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|Doll people's Christmas|
Author: Martin, Ann M.
Things go awry when Annabelle, a fragile, timid porcelain doll who lives in a Victorian dollhouse, tries to share some of her Christmas traditions with best friend Tiffany, a sturdy, adventurous plastic doll who lives in a modern dollhouse.
|Accelerated Reader Information:|
Interest Level: LG
Reading Level: 3.70
Points: .5 Quiz: 198075
Kirkus Reviews (09/01/16)
School Library Journal (10/01/16)
Full Text Reviews:
Booklist - 09/15/2016 Young readers are in for a treat with this picture-book outing of Martin and Godwin’s Doll People cast. As the Palmers ready their (human) house for Christmas, so too do the toy families that reside in the Palmer girls’ dollhouses. Annabelle Doll is abuzz with excitement as decorations begin to appear in her Victorian dollhouse—a wreath, gingerbread cookies, cheerfully wrapped presents, and, at last, the tree. Compounding her holiday joy is the prospect of sharing it with her best friend, Tiffany Funcraft, who lives in the new “modern” dollhouse. Unfortunately, things begin to go awry and threaten to ruin Annabelle’s plans for a perfect Christmas. An impromptu adventure within the Palmer house sees a happy resolution. And guess what? Christmas isn’t ruined at all. Helquist’s velvety pastel-like illustrations loom large on every page, encapsulating the story’s adventurous feel and doll’s-eye view of the world, as well as the warm spirit of the Christmas holiday, where lights sparkle and ornaments shine. Relatively text-heavy, this is one to snuggle down with on a long winter night. - Copyright 2016 Booklist.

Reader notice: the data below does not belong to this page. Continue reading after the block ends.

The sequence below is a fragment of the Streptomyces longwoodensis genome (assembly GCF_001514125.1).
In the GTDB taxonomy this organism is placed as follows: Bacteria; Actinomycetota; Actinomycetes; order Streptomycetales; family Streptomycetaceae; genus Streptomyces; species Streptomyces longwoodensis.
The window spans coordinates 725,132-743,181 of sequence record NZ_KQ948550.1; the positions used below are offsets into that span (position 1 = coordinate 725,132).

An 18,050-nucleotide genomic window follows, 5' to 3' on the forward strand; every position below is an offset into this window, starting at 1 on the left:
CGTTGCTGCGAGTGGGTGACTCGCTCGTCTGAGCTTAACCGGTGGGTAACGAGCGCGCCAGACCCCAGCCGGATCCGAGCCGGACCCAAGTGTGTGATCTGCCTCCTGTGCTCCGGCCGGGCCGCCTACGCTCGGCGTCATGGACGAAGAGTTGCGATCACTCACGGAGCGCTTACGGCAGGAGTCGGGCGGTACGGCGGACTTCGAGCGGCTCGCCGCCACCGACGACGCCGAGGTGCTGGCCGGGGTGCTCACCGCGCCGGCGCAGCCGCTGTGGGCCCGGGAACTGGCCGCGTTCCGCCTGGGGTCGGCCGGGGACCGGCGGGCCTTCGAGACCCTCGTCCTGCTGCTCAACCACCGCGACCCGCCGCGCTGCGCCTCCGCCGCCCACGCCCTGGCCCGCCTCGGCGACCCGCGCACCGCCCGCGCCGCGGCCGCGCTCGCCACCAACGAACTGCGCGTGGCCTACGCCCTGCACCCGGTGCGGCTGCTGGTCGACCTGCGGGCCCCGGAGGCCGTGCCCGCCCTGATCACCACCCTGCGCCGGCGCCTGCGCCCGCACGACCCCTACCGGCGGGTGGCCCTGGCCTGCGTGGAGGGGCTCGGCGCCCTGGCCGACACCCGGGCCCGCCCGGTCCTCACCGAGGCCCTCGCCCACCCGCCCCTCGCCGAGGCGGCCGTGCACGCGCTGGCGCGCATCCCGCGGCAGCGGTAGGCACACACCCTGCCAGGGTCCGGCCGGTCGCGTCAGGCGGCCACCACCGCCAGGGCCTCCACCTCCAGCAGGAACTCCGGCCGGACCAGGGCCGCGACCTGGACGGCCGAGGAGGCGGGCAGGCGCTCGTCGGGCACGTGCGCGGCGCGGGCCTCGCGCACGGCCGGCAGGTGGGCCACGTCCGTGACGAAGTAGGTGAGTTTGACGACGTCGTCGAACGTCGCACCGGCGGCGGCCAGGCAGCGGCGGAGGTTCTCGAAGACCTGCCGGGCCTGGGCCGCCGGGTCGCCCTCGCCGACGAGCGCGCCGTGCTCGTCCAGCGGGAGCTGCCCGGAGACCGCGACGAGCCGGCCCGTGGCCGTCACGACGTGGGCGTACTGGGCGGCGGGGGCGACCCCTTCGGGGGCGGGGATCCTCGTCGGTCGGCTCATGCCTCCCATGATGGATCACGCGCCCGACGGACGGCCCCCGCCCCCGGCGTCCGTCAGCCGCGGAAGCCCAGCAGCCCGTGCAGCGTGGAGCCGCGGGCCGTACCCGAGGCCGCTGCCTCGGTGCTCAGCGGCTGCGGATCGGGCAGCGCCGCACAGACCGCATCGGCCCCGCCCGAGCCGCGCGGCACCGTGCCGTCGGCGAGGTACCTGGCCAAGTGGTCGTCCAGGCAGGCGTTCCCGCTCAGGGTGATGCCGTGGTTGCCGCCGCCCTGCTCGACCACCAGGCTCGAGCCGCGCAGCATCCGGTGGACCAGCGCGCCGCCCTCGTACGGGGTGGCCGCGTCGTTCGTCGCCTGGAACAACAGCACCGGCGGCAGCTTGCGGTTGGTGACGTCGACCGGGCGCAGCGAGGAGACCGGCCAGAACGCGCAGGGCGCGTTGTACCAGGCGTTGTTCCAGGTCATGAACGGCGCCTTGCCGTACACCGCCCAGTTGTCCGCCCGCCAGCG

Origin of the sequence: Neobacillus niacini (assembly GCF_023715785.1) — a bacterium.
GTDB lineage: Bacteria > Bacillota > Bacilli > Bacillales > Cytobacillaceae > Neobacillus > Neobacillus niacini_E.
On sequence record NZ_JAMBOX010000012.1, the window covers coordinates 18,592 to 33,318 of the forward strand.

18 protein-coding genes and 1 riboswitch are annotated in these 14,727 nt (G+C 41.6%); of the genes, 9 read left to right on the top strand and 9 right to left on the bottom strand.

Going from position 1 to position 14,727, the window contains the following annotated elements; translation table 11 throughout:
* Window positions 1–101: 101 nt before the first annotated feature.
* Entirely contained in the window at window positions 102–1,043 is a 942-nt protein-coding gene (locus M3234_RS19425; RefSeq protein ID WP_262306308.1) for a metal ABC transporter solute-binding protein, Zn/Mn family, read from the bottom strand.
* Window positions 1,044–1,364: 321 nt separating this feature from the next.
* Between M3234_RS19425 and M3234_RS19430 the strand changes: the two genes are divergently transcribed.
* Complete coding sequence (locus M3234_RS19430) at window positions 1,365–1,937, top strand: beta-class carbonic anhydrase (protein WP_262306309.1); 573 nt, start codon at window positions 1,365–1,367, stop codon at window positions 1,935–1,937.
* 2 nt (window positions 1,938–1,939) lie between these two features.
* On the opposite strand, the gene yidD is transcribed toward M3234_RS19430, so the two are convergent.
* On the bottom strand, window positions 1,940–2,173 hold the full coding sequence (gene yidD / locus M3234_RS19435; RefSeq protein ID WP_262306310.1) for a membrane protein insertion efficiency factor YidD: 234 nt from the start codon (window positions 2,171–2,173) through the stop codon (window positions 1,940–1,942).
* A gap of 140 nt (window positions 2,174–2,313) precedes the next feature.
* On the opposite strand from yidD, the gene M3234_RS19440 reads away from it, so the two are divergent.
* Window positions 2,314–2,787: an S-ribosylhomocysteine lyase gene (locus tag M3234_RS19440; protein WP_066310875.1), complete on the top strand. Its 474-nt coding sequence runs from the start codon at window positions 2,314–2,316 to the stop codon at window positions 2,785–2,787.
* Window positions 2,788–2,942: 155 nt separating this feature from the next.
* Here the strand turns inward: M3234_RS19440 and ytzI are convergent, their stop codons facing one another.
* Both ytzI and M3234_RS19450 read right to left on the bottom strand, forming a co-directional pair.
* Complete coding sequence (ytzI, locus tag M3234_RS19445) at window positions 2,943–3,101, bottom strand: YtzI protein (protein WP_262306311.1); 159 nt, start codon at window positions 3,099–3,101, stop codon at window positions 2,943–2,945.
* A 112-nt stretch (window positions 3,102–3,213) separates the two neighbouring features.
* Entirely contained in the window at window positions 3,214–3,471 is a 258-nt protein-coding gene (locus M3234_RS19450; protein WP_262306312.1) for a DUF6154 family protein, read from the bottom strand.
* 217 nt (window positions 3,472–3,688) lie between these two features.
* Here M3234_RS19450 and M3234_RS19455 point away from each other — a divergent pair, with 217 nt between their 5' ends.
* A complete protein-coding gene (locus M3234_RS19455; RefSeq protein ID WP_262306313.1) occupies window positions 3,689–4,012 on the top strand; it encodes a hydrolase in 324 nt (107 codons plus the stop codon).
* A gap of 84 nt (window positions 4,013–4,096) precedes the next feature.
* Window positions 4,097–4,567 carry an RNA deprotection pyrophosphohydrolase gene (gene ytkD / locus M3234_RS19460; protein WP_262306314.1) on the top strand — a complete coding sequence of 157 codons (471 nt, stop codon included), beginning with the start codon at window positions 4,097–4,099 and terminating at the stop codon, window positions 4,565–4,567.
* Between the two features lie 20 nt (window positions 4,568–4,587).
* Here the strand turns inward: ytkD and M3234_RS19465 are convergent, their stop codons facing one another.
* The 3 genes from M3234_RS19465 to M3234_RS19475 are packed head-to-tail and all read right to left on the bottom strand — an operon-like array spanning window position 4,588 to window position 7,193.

School Library Journal - 10/01/2016 K-Gr 3—Victorian Annabelle Doll and her best friend, contemporary Tiffany Funcraft, appear in this Christmas picture book. Annabelle worries that the holiday is ruined because the angel that always tops the Doll Christmas tree is broken. To make matters worse, Kate and Nora dress up the dolls like sheep and angels and put them in the crèche downstairs. There is a moment of danger involving Captain the cat, but all is well with the world by the story's end. Helquist's large, expressive illustrations perfectly capture the action, drama, and humor. VERDICT Fans of the "Doll People" chapter books will welcome seeing the familiar characters in a slight but engaging holiday story. It is sure to spark renewed interest in those popular titles.—Virginia Walter, UCLA Graduate School of Education and Information Studies - Copyright 2016 Publishers Weekly, Library Journal and/or School Library Journal used with permission.